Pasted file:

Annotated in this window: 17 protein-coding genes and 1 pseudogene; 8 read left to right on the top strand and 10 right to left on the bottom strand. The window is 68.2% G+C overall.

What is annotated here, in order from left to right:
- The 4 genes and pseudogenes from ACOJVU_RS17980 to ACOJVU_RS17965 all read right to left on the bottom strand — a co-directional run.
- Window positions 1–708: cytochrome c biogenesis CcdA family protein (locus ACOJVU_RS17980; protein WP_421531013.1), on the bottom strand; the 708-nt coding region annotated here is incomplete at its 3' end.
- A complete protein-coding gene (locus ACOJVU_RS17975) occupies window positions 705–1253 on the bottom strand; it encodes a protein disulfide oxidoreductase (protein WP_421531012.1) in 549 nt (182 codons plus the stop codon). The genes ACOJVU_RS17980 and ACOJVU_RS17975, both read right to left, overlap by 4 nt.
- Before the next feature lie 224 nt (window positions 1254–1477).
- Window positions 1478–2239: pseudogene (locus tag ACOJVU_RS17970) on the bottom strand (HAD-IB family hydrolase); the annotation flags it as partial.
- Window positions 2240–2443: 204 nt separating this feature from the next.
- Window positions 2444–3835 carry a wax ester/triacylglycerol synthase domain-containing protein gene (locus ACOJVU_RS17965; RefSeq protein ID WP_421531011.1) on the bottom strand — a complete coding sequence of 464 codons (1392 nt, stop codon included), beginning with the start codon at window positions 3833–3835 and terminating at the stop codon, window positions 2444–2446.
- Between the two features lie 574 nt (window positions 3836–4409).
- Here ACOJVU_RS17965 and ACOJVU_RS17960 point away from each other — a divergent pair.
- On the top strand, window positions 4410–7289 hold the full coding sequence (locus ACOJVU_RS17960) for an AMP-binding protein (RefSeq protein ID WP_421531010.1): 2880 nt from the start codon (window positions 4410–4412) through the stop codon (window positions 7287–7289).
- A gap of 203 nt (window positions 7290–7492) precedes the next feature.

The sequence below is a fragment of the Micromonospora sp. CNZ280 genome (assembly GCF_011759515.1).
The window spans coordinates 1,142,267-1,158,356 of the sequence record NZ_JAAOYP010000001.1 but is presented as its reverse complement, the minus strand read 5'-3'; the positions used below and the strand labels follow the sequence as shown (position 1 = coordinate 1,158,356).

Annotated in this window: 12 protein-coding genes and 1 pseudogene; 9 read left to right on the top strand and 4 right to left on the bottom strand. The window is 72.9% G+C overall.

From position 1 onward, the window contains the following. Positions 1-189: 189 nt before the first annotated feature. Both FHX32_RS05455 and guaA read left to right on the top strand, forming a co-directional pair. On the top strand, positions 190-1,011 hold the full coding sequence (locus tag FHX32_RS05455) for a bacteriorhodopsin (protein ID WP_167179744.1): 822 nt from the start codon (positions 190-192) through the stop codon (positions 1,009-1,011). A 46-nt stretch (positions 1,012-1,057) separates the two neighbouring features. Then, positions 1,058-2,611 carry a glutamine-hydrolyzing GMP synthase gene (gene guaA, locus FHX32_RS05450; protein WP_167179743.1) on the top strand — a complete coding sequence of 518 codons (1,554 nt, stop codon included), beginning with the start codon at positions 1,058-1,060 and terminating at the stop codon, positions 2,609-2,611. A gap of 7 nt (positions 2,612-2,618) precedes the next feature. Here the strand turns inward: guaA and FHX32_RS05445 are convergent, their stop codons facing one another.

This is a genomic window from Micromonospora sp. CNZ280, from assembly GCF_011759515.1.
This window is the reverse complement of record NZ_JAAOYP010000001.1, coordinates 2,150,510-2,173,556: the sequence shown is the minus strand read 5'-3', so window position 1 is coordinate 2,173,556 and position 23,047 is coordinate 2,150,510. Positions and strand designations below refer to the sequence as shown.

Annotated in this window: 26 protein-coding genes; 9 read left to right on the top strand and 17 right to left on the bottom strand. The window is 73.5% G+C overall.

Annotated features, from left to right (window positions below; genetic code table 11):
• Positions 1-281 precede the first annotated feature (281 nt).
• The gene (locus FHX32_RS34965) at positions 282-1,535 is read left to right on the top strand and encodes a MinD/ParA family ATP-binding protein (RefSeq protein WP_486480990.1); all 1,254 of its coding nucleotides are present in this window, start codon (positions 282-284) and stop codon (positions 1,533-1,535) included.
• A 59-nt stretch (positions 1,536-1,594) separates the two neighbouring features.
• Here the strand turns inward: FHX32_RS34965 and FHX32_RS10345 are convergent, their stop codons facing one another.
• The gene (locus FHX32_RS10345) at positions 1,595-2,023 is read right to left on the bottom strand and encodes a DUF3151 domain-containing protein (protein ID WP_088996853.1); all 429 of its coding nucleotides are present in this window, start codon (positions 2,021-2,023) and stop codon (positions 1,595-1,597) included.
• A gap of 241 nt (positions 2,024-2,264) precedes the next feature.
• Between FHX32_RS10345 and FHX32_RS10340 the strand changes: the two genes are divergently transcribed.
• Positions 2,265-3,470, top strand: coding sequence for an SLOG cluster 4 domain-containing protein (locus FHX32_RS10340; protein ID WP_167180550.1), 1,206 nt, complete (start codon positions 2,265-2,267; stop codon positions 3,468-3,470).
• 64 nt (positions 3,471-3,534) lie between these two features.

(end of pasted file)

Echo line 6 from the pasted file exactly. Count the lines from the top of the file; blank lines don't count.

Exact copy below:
- Before the next feature lie 224 nt (window positions 1254–1477).